Saturday, December 6, 2014

Musings About Economical Beekeeping: “Hives for Nothing, Bees for Free”

One of the beauties of top bar hive beekeeping is how cheaply it can be done if necessary—or any beekeeping actually. Many alternative, recyclable materials can be used, especially since a tbh is so simple compared with a framed Langstroth hive. They don’t need top-notch construction or good boards. This became very evident with an apiary I started with my brother several years ago.

Lots of times people want to have pretty bee hives. Some hives even go as far as having fancy copper roofs—something beautiful for the backyard flower garden. This is nice luxury but not necessary—it doesn’t make any difference to the bees (it’s a beekeeper thing). Consider natural hives in hollow trees or colonies that take up residence in the walls of a building. The common Langstroth boxes are built for the convenience of the beekeeper, not for the bees. 

Living in Honduras has caused me to find alternatives to make beekeeping as economical as possible. Money always seems to be in short supply and people have to find ways to stretch it as much as possible. Since top bar hives are so simple, it is easy to find ways to include alternative materials to avoid buying lots of expensive boards. Buying Langstroth equipment is often not a viable option because of the costs. This even holds true for many people in the United States.

I started an apiary with my brother Dave back in 2008. This was the second year that I had returned to Wisconsin to work seasonally with some commercial beekeepers. One aspect that was appealing about this work was being close to my family. The folks I worked with basically lived in the area where I grew up and where my brothers and sister were living. One of their bee yards, in fact, was only about two miles from my childhood home. 

 The line of beehives--a mixture of a couple Langstroth hives, horizontal top bar hives built to accommodate frames, and trapezoidal top bar hives.

I decided at the beginning of this second season that I needed to have at least a couple of my own hives to play around with on the weekends. I proposed this idea to my older brother and he jumped at it. He had his house just outside of town on some 20 acres of property—more than enough room to set up the hives and not worry about them bothering neighbors.

The idea was not to invest a lot of money. We were going to set them up and manage them the same way I did with my bee hives in Honduras. This meant building the boxes ourselves and using alternative or recyclable materials. We planned a mixture of normal trapezoidal top bar hives and rectangular long hives that could hold frames and use top bars.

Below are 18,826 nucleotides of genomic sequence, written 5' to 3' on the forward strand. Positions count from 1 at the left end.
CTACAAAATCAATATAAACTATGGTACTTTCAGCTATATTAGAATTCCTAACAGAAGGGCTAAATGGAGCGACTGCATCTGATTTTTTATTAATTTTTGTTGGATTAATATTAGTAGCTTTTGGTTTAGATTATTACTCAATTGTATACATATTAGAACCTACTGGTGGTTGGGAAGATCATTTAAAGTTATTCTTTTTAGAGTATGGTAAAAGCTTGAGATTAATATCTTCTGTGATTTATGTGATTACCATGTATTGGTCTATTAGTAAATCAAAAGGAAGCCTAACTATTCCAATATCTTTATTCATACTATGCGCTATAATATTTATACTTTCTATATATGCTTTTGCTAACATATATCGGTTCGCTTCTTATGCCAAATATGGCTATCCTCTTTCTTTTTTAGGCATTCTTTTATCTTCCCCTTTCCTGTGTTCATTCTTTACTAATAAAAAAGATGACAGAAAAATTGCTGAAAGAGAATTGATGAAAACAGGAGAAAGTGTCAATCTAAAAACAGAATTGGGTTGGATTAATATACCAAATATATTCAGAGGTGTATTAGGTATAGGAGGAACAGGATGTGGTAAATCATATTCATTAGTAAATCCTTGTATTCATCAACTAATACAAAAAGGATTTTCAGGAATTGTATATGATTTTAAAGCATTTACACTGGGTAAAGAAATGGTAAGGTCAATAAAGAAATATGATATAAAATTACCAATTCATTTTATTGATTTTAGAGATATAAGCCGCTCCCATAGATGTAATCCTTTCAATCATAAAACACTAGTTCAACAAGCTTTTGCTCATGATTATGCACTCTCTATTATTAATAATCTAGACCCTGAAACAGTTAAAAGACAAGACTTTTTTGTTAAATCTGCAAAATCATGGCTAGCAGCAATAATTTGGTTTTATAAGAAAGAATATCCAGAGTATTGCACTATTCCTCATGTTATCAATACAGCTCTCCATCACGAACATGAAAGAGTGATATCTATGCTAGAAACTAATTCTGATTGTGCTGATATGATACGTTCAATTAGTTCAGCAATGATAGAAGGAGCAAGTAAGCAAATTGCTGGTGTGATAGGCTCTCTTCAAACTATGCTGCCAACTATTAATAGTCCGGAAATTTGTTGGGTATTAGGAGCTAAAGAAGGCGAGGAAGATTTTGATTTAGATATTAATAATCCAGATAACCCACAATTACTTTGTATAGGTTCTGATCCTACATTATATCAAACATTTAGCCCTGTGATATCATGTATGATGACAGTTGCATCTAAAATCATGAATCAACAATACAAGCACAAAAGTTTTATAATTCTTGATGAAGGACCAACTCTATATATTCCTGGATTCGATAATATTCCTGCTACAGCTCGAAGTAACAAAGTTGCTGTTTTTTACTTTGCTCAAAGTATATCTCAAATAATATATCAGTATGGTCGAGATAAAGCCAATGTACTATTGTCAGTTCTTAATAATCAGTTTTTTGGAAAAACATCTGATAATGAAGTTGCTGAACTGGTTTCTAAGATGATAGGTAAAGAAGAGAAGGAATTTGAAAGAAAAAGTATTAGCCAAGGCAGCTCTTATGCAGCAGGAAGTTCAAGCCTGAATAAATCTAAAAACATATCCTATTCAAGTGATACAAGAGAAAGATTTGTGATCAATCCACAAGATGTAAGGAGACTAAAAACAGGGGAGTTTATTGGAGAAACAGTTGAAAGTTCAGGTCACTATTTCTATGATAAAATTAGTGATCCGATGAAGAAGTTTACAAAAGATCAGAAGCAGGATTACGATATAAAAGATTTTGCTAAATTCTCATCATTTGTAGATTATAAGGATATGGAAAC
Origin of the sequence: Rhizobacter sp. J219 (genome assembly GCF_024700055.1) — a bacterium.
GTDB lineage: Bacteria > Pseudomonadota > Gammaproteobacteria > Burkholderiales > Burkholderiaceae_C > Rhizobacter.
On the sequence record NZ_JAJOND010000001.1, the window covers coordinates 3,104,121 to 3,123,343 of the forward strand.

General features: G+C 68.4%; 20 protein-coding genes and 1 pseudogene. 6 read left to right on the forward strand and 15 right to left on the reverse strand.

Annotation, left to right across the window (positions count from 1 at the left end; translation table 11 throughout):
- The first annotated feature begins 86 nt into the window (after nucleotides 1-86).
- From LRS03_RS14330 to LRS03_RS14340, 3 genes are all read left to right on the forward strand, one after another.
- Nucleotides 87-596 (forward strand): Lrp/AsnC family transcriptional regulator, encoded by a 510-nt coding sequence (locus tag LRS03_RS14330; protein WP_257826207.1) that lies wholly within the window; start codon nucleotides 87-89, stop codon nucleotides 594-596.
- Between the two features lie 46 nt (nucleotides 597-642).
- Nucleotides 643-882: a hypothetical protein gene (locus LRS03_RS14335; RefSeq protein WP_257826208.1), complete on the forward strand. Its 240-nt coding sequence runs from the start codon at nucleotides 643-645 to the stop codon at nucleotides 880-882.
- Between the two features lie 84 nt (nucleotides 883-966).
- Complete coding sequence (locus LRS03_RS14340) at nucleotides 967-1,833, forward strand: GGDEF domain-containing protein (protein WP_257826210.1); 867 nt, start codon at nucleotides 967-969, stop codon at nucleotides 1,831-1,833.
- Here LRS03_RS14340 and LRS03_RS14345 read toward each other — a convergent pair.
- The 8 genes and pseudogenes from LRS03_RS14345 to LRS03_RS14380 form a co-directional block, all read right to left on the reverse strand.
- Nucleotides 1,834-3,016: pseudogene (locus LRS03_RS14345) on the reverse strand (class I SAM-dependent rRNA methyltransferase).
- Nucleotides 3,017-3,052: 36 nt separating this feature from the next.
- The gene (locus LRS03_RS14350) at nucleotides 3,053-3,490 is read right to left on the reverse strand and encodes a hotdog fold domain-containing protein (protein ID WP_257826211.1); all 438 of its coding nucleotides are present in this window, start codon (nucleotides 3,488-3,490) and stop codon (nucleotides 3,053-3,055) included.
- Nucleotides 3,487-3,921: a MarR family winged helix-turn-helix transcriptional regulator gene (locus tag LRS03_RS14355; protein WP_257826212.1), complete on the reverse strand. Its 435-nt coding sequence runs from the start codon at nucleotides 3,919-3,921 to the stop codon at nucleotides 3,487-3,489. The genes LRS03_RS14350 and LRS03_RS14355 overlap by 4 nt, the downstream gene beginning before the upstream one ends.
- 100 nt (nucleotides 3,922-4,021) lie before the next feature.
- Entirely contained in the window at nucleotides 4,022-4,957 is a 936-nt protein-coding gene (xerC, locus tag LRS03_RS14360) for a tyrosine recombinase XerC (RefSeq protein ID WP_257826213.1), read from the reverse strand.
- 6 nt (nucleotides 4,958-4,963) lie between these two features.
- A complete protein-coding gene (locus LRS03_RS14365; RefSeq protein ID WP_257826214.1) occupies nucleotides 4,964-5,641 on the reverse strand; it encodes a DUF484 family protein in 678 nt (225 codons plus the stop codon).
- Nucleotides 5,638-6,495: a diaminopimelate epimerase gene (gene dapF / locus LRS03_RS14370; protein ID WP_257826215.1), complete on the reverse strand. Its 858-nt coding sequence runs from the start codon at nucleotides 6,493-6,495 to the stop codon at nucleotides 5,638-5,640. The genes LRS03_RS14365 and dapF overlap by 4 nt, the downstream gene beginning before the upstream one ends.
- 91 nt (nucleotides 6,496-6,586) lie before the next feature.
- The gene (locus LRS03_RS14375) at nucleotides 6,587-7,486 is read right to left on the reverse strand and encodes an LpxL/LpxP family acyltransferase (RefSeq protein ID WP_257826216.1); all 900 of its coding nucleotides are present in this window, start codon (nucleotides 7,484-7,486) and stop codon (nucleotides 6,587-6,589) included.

Building the Boxes for Nothing

Part of this could be considered luck since much of the materials sort of fell into my lap through my family. But at the same time it was a matter of knowing how to make these materials work for building the equipment and what alternatives would make the project possible. 

The first thing I needed to think about was wood for the boxes. This is where my brother-in-law Tom, a dairy farmer, stepped into the picture. He had some boards partially buried under the straw in the hay mow of the barn. They had been there when he bought the farm—just about 20 years before hand. Add on some more years (it looked like they had once been part of an old barn that was torn down at some point) which meant the boards could have been some 40 years old, if not more.

They were in surprisingly good shape. I just took a belt sander to them to strip off the old paint and the make them a bit neater. The boards were still solid and good enough for the bees.

 Free material means economical beekeeping. Heavy-duty pallets from the door factory courtesy of my younger brother, old barn boards in my brother-in-law’s hay mow, and cement blocks from his neighbor.

The floors for the boxes came from some pallets Tom had lying around his machine shop. I tore them apart to piece together the bottoms.

The wood for the bars came courtesy of my younger brother Dennis. He was a supervisor in a door factory at that time. They would get very heavy material shipped in to make the doors, which came on heavy-duty pallets made of two by fours. My brother could get these for free. After tearing them apart, the wood was perfect for cutting out the top bars. All these nails got recycled also.

 Cutting wood for building boxes--part of these were for the permanent bee boxes and the other part for trap hives.

The hive stands were courtesy of my brother-in-law’s neighbor who had a pile of old cement blocks lying near the road by his property. Tom asked about the blocks and we got them for free—enough to set up a good size apiary.

So we were getting close. The last problem was finding a solution for the covers. Ideally a sheet metal lid would have been nice, but that would have involved money. The other alternative was to use aluminum printing plates from a newspaper. These are the covers for my hives in Honduras. I called around to the local printing shops and newspapers but didn’t have any luck finding some.